Table of Contents

A Handbook of Economic Anthropology

A Handbook of Economic Anthropology

Elgar original reference

Edited by James G. Carrier

This unique Handbook contains substantial and invaluable summary discussions of work on economic processes and issues, and on the relationship between economic and non-economic areas of life. Furthermore it describes conceptual orientations that are important among economic anthropologists, and presents summaries of key issues in the anthropological study of economic life in different regions of the world. Its scope and accessibility make it useful both to those who are interested in a particular topic and to those who want to see the breadth and fruitfulness of an anthropological study of economics.

Chapter 28: Value: Economic Valuations and Environment Policy

Catherine Alexander

Subjects: economics and finance, behavioural and experimental economics, economic psychology, methodology of economics, social policy and sociology, research methods in social policy, sociology and sociological theory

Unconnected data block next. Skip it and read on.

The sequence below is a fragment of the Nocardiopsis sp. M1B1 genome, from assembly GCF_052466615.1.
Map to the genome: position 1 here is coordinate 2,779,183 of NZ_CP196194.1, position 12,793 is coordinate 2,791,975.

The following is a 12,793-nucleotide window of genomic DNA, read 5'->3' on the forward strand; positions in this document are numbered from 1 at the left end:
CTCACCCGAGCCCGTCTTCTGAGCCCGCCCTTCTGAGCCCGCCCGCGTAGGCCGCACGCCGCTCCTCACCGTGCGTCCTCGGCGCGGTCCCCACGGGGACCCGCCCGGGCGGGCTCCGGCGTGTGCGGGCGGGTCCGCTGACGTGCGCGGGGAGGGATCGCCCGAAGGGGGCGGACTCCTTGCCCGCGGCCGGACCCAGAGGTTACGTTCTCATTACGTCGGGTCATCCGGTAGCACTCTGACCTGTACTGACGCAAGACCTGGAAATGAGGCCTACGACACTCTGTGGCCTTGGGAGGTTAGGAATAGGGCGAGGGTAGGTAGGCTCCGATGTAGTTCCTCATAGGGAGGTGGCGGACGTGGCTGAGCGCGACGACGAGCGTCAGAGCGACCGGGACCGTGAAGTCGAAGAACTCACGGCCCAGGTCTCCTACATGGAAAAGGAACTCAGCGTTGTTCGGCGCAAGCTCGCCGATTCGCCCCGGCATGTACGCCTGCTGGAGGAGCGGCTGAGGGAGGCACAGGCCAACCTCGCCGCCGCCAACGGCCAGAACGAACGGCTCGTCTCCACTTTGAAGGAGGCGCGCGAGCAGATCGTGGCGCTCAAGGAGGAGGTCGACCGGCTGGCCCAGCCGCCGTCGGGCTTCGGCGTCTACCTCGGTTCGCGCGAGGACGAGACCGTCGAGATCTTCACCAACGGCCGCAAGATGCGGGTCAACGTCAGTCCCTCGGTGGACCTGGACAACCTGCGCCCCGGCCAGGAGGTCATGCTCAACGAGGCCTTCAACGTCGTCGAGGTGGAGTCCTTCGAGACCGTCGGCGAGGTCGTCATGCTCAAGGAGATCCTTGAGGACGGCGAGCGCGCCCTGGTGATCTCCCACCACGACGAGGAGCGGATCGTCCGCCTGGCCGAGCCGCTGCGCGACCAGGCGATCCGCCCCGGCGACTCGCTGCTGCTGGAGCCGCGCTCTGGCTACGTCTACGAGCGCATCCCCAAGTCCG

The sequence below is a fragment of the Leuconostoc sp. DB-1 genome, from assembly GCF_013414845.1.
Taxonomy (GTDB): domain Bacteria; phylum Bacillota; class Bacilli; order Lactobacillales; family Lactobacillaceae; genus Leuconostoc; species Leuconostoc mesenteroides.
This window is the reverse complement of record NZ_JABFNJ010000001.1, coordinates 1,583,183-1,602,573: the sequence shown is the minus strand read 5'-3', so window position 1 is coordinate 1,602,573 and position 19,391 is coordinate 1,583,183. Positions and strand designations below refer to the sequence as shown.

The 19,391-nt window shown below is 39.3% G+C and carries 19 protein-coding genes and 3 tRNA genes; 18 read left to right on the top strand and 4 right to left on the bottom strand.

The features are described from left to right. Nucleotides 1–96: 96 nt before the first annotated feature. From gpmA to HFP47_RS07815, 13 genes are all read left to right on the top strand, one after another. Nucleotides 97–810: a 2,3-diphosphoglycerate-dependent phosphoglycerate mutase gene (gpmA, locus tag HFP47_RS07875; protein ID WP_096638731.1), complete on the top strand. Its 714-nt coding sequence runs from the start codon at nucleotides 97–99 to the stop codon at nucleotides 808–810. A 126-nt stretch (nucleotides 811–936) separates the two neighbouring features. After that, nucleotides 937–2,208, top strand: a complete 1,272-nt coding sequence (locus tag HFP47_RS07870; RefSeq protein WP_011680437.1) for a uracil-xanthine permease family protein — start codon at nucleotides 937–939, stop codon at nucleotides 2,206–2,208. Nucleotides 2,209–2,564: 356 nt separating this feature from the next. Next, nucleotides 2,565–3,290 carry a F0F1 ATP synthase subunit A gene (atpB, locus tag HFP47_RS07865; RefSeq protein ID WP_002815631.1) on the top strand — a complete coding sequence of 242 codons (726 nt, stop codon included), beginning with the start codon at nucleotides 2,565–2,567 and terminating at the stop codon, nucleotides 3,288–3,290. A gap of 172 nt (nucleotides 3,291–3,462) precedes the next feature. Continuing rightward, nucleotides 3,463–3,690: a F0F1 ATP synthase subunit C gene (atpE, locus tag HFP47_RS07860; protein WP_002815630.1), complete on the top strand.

CHAPTER 28 21/2/05 9:25 AM Page 1 28 Value: economic valuations and environmental policy Catherine Alexander If the last chapter took us out of the market-dominated sphere to hunt for notions of value in other cultures, then this chapter takes us right back in. Here, we ask some familiar anthropological questions in an unfamiliar setting, that of policy making.1 The aim is to show that bureaucrats and institutions in the developed North (and indeed those in the South who come under their sway) are also bound up in their own cosmologies that determine ideas of value. That is, bureaucratic ways of understanding, evaluating and acting on the world2 are framed by neoclassical, market-based assumptions that, on investigation, present a distinctly partial view of what is actually going on. In place of human diversity there is uniformity; in place of qualitative changes as groups become larger there is the assumption that scale can be accounted for by simple aggregation and disaggregation.3 Most astonishing is the privileging of economic transactions to the extent that the economic sphere not only appears to be autonomous, but also is frequently portrayed as subsuming social life and sometimes even the environment. Daniel Miller (1998: 187–216) suggests that the effect of using this representation or model in policy making is often to force the real into the straitjacket of the virtual. In order to highlight just how encompassing economic assumptions and methods of identifying value have become, I track them first through an ethnography of...

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